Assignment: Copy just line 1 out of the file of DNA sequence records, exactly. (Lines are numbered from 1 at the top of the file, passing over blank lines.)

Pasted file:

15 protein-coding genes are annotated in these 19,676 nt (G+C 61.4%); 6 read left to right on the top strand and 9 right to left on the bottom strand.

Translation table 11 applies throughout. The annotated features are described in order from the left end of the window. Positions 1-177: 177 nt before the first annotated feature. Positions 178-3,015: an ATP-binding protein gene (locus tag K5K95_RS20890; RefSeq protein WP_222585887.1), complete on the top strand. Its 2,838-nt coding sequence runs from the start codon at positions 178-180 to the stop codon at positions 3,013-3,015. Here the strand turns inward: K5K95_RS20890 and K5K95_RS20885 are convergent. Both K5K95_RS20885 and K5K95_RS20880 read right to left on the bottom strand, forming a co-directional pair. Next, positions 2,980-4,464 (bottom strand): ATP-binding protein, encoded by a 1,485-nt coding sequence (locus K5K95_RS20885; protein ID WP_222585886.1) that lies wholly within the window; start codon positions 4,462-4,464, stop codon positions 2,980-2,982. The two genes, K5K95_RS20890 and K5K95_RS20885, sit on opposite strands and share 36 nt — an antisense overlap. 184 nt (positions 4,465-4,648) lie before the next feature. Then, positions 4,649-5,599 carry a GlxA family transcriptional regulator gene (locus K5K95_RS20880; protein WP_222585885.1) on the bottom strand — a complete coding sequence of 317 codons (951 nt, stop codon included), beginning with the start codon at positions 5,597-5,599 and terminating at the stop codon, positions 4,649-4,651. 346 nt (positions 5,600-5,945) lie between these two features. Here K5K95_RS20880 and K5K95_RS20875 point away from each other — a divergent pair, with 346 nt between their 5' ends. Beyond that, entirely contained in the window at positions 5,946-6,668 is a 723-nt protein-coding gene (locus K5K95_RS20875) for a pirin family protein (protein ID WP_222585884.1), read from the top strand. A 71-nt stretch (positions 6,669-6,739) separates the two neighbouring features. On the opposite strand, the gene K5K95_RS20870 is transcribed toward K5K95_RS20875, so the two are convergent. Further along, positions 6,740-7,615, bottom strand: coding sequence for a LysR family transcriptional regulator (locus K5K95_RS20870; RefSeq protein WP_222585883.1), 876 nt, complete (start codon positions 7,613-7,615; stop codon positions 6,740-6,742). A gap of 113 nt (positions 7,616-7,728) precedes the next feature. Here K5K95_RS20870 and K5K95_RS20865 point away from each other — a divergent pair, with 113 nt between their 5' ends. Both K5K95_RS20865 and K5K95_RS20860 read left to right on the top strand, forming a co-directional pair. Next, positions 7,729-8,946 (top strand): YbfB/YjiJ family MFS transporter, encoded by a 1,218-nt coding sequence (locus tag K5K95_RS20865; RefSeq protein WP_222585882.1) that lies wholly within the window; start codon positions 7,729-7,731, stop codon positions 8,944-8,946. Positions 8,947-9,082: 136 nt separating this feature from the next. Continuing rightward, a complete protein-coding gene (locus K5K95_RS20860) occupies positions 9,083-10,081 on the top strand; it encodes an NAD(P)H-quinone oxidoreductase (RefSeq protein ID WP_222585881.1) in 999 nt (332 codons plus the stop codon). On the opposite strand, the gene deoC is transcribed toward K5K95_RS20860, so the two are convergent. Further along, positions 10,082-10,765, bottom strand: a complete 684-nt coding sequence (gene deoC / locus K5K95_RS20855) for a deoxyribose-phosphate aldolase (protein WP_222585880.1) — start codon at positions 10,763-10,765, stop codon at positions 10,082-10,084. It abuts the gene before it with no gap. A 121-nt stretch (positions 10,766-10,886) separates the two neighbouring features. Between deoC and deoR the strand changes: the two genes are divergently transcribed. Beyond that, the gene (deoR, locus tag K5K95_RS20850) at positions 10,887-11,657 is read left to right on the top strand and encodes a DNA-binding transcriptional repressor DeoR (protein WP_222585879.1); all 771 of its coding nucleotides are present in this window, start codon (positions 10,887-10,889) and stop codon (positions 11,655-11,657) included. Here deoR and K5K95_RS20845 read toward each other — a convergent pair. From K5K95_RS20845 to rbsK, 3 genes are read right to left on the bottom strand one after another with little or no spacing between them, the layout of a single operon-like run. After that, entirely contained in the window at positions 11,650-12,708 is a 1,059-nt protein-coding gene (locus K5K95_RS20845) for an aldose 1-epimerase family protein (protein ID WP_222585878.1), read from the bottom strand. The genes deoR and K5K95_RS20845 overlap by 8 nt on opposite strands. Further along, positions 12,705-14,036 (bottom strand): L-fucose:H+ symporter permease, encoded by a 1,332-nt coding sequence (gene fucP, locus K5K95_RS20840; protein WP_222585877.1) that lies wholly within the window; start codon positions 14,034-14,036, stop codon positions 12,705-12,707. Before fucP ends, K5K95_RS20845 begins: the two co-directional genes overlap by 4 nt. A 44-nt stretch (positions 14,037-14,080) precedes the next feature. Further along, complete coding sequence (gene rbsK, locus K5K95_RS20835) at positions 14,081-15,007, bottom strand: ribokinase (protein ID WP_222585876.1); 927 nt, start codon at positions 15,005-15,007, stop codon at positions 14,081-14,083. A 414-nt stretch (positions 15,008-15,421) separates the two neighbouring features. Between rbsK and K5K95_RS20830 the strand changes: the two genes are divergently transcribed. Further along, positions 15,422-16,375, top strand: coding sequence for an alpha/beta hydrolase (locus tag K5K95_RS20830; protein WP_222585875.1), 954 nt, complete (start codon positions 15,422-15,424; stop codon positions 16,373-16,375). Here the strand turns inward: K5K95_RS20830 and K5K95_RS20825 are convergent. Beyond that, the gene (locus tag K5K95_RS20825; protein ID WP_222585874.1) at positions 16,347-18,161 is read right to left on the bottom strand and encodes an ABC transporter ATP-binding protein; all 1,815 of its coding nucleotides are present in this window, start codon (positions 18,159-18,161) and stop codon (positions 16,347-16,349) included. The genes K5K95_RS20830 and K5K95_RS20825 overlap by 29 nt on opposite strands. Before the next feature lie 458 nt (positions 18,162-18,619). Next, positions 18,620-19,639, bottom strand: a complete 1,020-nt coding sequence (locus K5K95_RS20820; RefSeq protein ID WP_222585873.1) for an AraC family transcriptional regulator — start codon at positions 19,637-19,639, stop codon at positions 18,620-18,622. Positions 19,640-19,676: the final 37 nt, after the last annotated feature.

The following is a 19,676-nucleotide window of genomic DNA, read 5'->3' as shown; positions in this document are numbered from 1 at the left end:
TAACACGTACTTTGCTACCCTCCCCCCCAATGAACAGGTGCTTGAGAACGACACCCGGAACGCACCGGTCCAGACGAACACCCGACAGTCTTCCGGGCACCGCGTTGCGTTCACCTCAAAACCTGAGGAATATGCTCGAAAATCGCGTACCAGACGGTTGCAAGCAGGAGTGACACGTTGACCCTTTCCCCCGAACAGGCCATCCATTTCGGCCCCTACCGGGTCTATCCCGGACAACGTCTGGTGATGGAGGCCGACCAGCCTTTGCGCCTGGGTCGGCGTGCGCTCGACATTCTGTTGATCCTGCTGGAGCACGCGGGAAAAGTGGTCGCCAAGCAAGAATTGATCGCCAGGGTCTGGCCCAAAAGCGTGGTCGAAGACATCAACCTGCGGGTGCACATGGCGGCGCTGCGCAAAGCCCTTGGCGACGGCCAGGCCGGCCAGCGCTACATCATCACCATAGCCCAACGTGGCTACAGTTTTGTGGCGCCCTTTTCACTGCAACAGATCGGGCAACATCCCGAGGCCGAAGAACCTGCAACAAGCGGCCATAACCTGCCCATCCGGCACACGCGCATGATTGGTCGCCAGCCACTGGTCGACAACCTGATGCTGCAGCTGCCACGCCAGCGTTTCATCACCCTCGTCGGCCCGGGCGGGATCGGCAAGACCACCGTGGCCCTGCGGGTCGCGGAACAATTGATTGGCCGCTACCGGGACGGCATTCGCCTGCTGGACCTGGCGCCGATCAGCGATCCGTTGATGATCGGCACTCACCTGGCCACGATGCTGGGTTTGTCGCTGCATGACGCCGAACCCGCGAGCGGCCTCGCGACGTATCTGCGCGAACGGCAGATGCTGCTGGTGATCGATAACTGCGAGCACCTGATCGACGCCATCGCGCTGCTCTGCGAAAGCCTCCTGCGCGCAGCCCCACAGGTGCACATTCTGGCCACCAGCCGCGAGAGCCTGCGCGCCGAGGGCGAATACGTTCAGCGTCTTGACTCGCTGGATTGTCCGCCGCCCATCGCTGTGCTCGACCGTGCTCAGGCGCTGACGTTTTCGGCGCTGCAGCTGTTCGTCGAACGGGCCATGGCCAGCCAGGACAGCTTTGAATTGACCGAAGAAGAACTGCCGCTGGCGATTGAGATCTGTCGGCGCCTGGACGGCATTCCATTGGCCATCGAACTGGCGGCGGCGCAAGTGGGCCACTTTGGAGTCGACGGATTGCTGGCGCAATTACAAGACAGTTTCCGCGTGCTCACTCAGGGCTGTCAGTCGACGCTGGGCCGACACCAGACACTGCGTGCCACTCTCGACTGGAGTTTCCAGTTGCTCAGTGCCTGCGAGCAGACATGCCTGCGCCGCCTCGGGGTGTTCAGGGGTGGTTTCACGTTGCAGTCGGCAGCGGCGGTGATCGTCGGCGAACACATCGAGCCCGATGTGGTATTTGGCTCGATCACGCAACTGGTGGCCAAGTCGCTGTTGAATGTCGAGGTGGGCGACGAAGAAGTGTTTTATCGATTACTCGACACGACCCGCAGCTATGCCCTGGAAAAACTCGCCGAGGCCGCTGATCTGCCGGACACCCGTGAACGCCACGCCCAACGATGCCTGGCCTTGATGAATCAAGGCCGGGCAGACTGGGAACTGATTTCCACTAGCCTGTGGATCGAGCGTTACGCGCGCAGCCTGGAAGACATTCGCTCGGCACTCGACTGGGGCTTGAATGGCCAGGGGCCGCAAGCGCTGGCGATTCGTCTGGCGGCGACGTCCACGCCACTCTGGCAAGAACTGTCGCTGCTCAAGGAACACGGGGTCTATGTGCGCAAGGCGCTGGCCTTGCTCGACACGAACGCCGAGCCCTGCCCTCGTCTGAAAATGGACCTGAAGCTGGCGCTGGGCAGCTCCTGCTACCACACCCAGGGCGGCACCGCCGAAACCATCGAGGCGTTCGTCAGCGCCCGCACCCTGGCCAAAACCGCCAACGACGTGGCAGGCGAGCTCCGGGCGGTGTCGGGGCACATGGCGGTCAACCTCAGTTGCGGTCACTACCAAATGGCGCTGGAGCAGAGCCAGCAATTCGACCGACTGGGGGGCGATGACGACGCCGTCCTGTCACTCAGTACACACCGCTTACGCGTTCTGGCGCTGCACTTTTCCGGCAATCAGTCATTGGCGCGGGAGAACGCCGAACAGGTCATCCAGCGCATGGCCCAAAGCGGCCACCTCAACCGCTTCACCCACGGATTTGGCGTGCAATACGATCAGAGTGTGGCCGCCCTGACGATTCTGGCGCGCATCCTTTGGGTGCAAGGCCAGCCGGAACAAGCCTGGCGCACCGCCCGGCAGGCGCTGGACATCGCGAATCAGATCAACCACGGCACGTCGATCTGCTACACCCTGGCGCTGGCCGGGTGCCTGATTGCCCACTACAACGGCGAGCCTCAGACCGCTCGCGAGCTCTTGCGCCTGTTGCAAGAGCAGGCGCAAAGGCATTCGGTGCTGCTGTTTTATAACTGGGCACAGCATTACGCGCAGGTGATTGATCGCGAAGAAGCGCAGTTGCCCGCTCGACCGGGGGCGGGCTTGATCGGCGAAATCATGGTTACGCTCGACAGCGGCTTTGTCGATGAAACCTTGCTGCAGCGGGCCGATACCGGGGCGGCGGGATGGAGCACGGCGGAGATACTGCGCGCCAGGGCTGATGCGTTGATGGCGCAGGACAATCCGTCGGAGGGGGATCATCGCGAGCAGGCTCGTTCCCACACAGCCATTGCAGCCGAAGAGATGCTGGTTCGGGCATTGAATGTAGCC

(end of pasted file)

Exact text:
15 protein-coding genes are annotated in these 19,676 nt (G+C 61.4%); 6 read left to right on the top strand and 9 right to left on the bottom strand.